As children, this way of growing into our true selves comes naturally to us. We love to experiment and find different ways of doing things, thinking about things, and reacting to things. It is only a taught behaviour to try and find the ‘right’ answer that will last forever.

So let’s be children again! Let’s experiment and play with ideas and approaches. And don’t feel bad if your experiment is not perfect – be delighted that you have more exploring to do!

  1. Experiment with a different route home, or a new type of cereal for breakfast – anything that takes your fancy!
  2. Next time something doesn’t work quite how you intended, smile to yourself and say, ‘great! More experimenting to do!’ (OK, I know that’s a tough one, but it might at least make you laugh instead of being upset! After all, it’s not the end of the world!)
Comments { 0 }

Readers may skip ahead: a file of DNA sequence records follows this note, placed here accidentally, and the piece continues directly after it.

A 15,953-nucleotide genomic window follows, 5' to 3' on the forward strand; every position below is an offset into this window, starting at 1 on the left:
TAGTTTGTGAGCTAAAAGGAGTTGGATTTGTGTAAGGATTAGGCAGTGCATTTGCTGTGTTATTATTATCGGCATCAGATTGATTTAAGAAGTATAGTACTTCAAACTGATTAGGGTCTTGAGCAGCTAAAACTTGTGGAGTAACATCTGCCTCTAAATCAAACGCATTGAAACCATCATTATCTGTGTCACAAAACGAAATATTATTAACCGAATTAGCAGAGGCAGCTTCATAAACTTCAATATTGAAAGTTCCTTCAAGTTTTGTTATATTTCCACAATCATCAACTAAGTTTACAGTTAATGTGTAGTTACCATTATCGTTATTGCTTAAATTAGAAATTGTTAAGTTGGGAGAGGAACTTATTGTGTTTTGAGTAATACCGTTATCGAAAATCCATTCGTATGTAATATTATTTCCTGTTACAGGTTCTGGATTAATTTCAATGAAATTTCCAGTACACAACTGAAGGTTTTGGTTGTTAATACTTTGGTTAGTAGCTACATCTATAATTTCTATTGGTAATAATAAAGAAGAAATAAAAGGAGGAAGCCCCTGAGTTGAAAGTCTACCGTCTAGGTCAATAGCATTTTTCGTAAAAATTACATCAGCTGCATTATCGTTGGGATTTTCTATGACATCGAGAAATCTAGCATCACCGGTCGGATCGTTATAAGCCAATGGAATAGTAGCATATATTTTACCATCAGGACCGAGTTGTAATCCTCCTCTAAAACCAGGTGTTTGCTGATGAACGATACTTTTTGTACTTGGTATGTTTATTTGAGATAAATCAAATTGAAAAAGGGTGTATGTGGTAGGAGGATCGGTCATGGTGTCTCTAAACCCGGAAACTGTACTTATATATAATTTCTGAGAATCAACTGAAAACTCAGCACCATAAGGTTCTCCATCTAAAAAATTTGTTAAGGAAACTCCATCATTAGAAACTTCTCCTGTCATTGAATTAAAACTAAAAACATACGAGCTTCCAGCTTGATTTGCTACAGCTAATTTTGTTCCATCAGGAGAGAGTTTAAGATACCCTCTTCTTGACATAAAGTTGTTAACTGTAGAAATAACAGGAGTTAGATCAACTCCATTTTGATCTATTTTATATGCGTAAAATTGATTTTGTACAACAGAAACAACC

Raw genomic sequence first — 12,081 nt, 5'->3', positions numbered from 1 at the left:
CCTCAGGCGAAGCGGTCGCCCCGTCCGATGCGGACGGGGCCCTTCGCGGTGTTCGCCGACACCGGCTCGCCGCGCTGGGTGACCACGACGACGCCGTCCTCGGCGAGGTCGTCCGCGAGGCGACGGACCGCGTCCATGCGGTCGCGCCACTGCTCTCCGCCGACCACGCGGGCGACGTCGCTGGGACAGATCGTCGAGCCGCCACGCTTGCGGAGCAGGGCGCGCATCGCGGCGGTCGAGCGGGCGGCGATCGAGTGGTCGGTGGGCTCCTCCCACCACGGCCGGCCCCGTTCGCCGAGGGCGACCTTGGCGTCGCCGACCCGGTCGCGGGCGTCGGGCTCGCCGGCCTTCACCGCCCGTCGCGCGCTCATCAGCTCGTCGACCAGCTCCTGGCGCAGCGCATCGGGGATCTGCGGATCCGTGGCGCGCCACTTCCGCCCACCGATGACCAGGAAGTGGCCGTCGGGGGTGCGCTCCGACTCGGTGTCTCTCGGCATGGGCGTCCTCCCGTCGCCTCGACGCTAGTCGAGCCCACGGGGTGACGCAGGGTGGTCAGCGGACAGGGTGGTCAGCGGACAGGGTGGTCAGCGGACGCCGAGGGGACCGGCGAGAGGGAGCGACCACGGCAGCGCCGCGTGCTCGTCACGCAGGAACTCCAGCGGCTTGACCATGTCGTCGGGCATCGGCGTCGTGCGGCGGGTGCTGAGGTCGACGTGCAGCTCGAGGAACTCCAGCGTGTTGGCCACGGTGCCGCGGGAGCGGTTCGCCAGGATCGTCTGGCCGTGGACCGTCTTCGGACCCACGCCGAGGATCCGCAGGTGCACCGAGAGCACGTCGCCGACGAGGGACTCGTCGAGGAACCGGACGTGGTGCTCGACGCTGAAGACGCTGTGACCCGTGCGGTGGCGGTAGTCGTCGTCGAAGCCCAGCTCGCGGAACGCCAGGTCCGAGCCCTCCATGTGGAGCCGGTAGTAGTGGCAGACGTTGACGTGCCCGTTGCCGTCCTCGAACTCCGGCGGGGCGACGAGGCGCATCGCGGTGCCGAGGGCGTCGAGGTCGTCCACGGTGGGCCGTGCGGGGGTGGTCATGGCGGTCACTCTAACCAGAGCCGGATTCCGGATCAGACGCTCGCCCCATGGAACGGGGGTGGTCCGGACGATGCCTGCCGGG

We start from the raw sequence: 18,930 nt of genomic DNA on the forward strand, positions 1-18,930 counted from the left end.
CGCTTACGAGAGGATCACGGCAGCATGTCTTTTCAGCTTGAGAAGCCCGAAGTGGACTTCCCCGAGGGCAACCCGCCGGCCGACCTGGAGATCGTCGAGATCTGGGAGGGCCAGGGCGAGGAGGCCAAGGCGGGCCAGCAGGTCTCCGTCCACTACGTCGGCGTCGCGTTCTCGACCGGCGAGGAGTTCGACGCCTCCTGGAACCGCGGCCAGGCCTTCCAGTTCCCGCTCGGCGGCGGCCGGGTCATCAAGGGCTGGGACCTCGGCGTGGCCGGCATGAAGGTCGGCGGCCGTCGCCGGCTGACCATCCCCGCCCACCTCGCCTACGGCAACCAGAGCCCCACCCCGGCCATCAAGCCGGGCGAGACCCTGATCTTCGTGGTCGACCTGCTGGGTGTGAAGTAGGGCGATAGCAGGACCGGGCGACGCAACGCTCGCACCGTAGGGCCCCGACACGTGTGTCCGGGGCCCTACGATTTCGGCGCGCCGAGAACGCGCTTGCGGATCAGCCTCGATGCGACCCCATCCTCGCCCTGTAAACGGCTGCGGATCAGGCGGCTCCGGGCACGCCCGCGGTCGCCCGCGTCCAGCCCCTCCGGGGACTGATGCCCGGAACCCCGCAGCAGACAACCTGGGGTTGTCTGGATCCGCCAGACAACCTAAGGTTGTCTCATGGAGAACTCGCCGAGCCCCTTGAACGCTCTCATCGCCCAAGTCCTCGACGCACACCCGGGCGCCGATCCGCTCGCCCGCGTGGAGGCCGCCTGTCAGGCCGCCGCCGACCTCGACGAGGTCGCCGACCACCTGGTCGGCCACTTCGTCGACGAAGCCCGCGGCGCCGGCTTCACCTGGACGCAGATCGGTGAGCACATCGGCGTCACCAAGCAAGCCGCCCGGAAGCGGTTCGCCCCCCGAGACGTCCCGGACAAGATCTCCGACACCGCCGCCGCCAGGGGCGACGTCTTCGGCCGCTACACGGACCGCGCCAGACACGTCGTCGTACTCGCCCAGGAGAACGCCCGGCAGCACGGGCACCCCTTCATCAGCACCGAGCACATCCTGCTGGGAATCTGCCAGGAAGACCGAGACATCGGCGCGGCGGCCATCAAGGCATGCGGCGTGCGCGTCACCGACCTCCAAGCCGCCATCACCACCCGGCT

Tune in, Turn on, Chill out.

In the busy world of illusion, we have very little time to ourselves.

Everything has to be done now! – the kids need feeding, the garden needs weeding, got to get to work, got to go shopping, must visit dad, better do the hoovering, must put the washing on, gotta get home-we never stop! We never take a time-out from the hectic lives we lead.

We end up over-worked, stressed, out-of-balance, feeling empty/low/under appreciated, het-up and tense- so why not give yourself some appreciation, wash those daily hectic blues away!

In this month’s workshop we’ll be finding out about finding time for yourself.

How? It’s simple-really simple.